Identification of Allosteric Mechanisms in Thrombin through Molecular Dynamics Simulations /
- Author(s): Gasper, Paul M.
- et al.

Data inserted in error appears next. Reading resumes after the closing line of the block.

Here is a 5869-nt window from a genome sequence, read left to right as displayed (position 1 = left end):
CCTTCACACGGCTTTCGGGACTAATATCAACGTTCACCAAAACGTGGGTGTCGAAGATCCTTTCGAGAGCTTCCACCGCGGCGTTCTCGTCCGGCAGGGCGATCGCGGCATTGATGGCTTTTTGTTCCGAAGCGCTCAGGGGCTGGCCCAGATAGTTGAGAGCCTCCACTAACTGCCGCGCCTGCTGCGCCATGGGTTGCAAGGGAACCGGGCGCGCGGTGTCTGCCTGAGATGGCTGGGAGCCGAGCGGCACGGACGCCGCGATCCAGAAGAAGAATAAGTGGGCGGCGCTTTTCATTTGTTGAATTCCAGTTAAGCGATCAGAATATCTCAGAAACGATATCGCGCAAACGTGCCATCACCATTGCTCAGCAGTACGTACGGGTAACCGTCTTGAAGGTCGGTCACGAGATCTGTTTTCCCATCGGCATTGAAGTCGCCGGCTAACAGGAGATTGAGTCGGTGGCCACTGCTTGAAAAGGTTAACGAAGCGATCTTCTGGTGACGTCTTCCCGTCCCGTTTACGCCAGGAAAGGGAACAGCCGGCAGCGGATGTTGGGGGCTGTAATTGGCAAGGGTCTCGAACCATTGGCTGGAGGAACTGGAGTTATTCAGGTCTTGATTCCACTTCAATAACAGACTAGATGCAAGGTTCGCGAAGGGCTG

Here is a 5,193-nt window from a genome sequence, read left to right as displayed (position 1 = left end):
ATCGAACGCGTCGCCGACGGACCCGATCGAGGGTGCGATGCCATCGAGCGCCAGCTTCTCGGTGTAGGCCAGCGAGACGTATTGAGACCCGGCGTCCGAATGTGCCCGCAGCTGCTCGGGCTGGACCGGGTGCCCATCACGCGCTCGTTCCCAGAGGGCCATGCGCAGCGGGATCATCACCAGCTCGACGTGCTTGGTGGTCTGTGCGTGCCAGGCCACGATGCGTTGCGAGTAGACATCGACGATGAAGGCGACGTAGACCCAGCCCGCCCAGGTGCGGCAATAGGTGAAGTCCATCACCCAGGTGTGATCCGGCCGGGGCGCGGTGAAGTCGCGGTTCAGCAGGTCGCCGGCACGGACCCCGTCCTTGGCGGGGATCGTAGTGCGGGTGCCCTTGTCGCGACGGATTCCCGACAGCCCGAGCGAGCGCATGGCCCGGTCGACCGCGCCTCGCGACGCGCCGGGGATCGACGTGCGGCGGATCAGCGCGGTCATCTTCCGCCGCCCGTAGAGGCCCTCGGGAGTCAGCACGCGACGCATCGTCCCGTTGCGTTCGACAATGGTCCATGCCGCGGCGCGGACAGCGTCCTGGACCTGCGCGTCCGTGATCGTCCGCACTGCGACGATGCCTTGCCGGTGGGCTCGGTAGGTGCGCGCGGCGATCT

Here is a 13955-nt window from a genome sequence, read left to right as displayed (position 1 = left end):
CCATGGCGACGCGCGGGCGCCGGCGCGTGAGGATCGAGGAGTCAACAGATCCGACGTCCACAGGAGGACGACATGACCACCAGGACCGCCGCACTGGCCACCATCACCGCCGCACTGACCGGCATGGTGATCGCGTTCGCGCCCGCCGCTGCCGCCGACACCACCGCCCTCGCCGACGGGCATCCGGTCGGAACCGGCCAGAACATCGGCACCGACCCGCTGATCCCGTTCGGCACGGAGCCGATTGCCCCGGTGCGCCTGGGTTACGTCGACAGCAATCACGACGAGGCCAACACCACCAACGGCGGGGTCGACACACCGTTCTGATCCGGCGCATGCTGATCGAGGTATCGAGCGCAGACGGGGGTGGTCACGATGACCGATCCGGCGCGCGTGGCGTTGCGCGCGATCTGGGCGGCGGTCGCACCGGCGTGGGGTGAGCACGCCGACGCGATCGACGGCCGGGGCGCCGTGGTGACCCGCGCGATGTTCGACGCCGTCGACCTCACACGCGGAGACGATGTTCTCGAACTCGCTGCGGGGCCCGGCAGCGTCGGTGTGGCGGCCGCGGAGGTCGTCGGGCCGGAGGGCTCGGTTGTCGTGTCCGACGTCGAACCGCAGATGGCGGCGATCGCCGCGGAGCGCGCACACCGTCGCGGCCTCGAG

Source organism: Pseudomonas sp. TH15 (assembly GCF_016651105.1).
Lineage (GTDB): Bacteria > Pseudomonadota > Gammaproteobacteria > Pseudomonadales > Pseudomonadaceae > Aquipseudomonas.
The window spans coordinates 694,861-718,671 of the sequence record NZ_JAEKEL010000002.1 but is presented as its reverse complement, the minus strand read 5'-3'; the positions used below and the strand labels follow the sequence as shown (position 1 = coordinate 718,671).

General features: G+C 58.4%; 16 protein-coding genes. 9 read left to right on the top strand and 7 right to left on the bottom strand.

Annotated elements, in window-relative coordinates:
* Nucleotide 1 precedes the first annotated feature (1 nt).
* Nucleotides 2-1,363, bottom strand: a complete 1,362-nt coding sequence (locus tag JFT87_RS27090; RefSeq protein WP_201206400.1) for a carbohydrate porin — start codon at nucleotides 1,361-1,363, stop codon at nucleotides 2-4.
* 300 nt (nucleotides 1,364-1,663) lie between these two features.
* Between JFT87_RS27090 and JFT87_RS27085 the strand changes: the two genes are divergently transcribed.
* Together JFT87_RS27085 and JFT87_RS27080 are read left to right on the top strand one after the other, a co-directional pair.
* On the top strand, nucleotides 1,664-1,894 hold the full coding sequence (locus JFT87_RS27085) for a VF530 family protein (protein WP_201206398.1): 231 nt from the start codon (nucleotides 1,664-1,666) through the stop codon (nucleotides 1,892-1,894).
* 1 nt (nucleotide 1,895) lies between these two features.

Molecular dynamics (MD) simulation, an established method for investigating the internal motions of biomolecules, is applied to thrombin protein, a critical blood coagulation cascade protease with complex, not yet fully understood regulatory mechanisms. Accelerated MD (AMD) is employed to achieve enhanced conformational sampling of more biologically relevant timescales, and nuclear magnetic resonance (NMR) experiments are used to validate and tune AMD parameters. In chapter 1, the thrombin system and its interaction with cofactor thrombomodulin (TM) is introduced. The potential contribution of dynamics to thrombin allostery is discussed, and methods for MD and AMD simulations are described. In chapter 2, the combined use of NMR and AMD to examine the dynamics of thrombin is detailed. AMD generated ensembles are shown to recapitulate NMR residual dipolar couplings (RDCs), observables that report on ms timescale dynamics. The resulting picture of thrombin depicts a stable core surrounded by highly dynamic surface loops. In chapter 3, a computational study comparing isolated thrombin with TM bound forms is reported. Community network analysis identifies two allosteric pathways from the TM binding exosite to the thrombin active site. The presence of the fourth EGF-like domain of TM, known to be essential for thrombin regulation, is shown to establish and strengthen these allosteric pathways. This essential domain is also observed to elicit enhanced dynamics and cross-correlated motion in the distal active site loops. In chapter 4, these analyses are extended to compare apo thrombin with active site inhibitor bound thrombin. Allosteric pathways between the active and TM binding exosite site are again observed and are altered by the presence of inhibitor. Residual local frustration analysis reveals a minimally frustrated thrombin core surrounded by highly frustrated surface loops. The highly frustrated contacts regions show significant overlap with regions undergoing slow timescale dynamics. In chapter 5, overarching implications for a dynamical mechanism to thrombin:TM allostery are discussed. The collective observations of thrombin active site surface loops undergoing concerted, long timescale dynamics in response to TM binding at exosite 1 strongly suggest a dynamic, allosteric mechanism in thrombin regulation